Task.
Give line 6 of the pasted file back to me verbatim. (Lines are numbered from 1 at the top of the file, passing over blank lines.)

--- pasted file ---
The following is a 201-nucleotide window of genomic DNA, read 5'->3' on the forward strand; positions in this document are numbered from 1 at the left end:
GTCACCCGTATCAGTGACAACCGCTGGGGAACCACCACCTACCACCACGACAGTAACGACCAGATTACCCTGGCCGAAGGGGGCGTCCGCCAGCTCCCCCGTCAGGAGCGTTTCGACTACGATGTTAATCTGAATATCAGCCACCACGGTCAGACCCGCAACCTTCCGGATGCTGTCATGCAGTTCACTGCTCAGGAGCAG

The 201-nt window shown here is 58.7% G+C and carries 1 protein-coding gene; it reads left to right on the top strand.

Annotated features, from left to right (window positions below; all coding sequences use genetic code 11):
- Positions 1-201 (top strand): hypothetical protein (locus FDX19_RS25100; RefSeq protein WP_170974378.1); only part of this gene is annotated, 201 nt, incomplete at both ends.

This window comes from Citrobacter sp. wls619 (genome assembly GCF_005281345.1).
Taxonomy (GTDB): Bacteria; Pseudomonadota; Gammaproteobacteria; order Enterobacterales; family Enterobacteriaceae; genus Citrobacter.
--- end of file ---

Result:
This window comes from Citrobacter sp. wls619 (genome assembly GCF_005281345.1).